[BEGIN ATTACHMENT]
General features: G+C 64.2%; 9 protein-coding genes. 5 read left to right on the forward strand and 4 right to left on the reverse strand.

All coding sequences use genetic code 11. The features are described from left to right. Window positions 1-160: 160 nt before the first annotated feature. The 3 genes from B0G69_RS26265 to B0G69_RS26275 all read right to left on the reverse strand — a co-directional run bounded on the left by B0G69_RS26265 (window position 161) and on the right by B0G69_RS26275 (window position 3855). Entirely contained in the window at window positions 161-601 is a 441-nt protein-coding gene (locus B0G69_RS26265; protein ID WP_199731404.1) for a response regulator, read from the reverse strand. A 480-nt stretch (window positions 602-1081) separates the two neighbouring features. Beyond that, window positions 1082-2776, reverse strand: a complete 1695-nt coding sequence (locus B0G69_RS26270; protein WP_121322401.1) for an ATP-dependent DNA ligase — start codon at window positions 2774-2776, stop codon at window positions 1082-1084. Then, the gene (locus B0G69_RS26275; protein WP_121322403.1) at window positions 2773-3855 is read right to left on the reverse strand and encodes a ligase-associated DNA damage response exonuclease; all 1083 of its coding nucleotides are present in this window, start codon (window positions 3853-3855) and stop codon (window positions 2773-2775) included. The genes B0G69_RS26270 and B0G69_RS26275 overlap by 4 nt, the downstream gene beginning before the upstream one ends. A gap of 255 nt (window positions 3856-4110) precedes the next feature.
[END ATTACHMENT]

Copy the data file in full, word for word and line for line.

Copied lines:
General features: G+C 64.2%; 9 protein-coding genes. 5 read left to right on the forward strand and 4 right to left on the reverse strand.

All coding sequences use genetic code 11. The features are described from left to right. Window positions 1-160: 160 nt before the first annotated feature. The 3 genes from B0G69_RS26265 to B0G69_RS26275 all read right to left on the reverse strand — a co-directional run bounded on the left by B0G69_RS26265 (window position 161) and on the right by B0G69_RS26275 (window position 3855). Entirely contained in the window at window positions 161-601 is a 441-nt protein-coding gene (locus B0G69_RS26265; protein ID WP_199731404.1) for a response regulator, read from the reverse strand. A 480-nt stretch (window positions 602-1081) separates the two neighbouring features. Beyond that, window positions 1082-2776, reverse strand: a complete 1695-nt coding sequence (locus B0G69_RS26270; protein WP_121322401.1) for an ATP-dependent DNA ligase — start codon at window positions 2774-2776, stop codon at window positions 1082-1084. Then, the gene (locus B0G69_RS26275; protein WP_121322403.1) at window positions 2773-3855 is read right to left on the reverse strand and encodes a ligase-associated DNA damage response exonuclease; all 1083 of its coding nucleotides are present in this window, start codon (window positions 3853-3855) and stop codon (window positions 2773-2775) included. The genes B0G69_RS26270 and B0G69_RS26275 overlap by 4 nt, the downstream gene beginning before the upstream one ends. A gap of 255 nt (window positions 3856-4110) precedes the next feature.